Batman & Robin is the most uncontroversially terrible movie I could bring up. I'm talking 12 percent on Rotten Tomatoes. Rewatching it for notes and screencaps is the most hazardous thing I've ever done for my career, and I once spent an entire week reading Reddit. It's so bad that when my roommate walked in on me watching this movie, I immediately slammed my laptop shut, and I can only hope she assumed I was watching porn.
I wasn't watching porn. But I was watching a movie that is all about how much Batman loves dicks.
The Secret Message
What you have to understand is that gayness has always been a major part of Batman's character. Sure, the higher-ups at DC insist he's straight, but the folks actually writing the character disagree, and when I have to choose between trusting a guy in a fancy tie and a guy who claims to have traveled to other dimensions, I'm always going to pick the latter. Even Frank Miller insists that Batman "would be much healthier if he were gay," and this is Frank Miller talking.
This is Frank Miller smiling.
From the perspective of a writer preparing to write a story within the existing Batman mythology, the gay subtext is hard to ignore: The guy is a reclusive billionaire leading a double life revolving primarily around other men and fetish gear. Sure, you're not wrong if you write him straight, but it makes more sense to say "Hey, maybe sometimes there are cocks in him."
Obviously I'm using this picture.
Enter Joel Schumacher. Aside from his use of surface-level gay stuff (the celebration of the male form in the outfits with massive codpieces; the fact that every fight scene looks like it was lifted from musical theater), he takes it a step further and makes overcoming heterosexuality a major part of Bruce's story arc.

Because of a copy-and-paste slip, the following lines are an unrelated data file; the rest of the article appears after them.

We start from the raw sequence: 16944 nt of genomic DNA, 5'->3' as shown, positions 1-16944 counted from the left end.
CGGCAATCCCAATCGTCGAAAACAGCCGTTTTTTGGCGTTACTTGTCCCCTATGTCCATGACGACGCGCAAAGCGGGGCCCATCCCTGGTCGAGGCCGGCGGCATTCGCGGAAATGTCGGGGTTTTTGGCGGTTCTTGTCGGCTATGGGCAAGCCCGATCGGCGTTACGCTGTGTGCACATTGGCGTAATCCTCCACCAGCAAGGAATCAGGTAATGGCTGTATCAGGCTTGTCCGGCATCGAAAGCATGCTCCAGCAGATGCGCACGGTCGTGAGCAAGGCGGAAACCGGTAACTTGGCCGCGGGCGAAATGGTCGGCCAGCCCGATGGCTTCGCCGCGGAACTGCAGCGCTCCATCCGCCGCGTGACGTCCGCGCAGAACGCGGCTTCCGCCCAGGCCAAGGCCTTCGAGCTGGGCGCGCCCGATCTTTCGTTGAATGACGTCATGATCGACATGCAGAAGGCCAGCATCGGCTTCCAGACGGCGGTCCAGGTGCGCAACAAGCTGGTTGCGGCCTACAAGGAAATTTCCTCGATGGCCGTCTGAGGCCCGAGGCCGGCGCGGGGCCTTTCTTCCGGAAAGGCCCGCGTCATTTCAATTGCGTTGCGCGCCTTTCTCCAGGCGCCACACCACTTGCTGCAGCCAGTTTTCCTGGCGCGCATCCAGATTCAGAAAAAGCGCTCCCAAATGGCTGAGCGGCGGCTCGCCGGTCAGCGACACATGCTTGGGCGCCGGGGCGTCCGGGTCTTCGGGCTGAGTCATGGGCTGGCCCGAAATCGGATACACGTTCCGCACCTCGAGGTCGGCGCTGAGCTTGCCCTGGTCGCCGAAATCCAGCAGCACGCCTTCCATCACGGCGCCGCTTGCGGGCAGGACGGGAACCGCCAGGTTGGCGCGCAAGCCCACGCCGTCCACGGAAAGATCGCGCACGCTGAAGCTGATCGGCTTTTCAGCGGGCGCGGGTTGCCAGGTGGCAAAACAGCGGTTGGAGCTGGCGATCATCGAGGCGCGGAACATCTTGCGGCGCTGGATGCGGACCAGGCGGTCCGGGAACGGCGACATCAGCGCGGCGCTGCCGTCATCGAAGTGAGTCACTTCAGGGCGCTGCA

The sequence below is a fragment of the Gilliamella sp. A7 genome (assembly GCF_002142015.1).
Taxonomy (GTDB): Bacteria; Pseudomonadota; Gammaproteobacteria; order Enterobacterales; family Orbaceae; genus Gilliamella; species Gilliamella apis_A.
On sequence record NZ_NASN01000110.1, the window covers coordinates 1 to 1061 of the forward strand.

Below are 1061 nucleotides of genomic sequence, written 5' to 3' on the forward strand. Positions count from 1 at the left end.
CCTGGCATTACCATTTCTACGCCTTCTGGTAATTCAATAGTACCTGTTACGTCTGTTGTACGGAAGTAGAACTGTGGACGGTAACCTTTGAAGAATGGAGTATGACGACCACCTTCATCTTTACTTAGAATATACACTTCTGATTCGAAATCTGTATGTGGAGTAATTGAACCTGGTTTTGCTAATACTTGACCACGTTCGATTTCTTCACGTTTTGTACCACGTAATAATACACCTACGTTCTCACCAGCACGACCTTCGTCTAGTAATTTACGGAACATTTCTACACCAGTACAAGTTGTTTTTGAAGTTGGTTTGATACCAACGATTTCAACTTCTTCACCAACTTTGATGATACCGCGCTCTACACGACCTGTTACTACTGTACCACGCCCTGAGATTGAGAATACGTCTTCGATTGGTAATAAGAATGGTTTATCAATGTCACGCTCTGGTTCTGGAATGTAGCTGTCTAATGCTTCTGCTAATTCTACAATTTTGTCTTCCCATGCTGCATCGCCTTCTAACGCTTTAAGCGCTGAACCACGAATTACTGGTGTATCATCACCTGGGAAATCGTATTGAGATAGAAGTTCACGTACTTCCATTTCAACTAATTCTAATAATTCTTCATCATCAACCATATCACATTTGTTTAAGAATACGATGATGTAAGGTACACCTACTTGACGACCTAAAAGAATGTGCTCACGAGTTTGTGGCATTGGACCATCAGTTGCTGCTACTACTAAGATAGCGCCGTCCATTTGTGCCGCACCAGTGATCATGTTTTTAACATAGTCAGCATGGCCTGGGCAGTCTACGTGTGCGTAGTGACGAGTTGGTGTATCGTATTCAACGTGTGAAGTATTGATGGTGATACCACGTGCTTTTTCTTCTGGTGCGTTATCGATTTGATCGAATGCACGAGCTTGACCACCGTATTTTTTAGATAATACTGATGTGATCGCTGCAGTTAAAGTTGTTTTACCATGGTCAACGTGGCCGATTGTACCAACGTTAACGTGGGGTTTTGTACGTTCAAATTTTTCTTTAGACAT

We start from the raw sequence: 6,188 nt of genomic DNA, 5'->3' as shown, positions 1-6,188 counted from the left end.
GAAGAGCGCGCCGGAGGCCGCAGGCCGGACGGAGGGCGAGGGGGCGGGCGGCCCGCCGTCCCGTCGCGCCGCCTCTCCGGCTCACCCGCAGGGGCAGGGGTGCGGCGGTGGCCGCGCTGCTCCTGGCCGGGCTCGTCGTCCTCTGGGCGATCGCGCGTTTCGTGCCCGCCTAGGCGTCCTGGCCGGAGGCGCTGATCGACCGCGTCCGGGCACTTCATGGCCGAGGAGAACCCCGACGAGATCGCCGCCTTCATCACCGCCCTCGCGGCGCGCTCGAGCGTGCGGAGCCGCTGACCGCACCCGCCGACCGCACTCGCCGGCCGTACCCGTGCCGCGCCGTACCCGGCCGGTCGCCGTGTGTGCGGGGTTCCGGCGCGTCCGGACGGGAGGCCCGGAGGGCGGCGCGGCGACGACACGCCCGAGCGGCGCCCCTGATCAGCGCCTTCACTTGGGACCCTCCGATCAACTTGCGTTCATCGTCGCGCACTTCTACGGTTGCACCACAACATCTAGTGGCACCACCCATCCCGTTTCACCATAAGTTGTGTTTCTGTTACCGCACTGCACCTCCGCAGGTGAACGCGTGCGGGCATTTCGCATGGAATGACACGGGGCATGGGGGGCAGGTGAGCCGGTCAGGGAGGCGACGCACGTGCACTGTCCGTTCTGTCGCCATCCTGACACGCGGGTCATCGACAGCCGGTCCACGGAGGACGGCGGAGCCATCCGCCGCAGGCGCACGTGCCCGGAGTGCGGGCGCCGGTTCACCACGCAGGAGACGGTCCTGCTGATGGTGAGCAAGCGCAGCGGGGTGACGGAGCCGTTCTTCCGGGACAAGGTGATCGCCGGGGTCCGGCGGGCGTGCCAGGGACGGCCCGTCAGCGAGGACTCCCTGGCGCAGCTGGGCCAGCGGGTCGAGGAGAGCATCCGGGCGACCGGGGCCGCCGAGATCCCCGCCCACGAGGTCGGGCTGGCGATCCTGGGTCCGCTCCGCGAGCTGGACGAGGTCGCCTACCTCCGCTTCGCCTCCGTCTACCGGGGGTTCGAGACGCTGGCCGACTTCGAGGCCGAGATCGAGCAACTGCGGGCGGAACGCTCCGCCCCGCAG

Sure, Bruce Wayne has a girlfriend in this movie named and played by , but she's mostly presented as something he has to figure out how to ignore. Every time they're together, he's making excuses to keep the relationship from moving forward: "I'm not the marrying kind," he says, "There are parts of me you wouldn't understand."
Ladies: If a guy says that to you, it's not because he's Batman.
But the more telling part is how Batman deals with Poison Ivy's mind-control pheromones. Through the movie, Wayne manages to overcome not only Ivy's seduction, but the sexual advances of the aforementioned smoking-hot blonde supermodel, and the whole time he seems confused as to why he's sexually attracted to Poison Ivy at all. When Batman explains his suspicions to Robin, the younger hero is all "You've got some real issues with women!" The big scene before the final battle shows Batman convincing Robin to suppress his heterosexuality in order to do battle with her. If that doesn't convince you, there's also the fact that George Clooney said he portrayed Batman as gay on purpose. That might be relevant.
My point is that while Joel Schumacher made a terrible movie, that might only be because he was trying to do something that's almost impossible to pull off. So partial credit for you, Joel Schumacher.
And good job on House of Cards.
Two and a Half Men Studies the Perils of Modern Masculinity
They must feel sooooo stupid in their space mansions.
Why is this stupid show so successful?
The Secret Message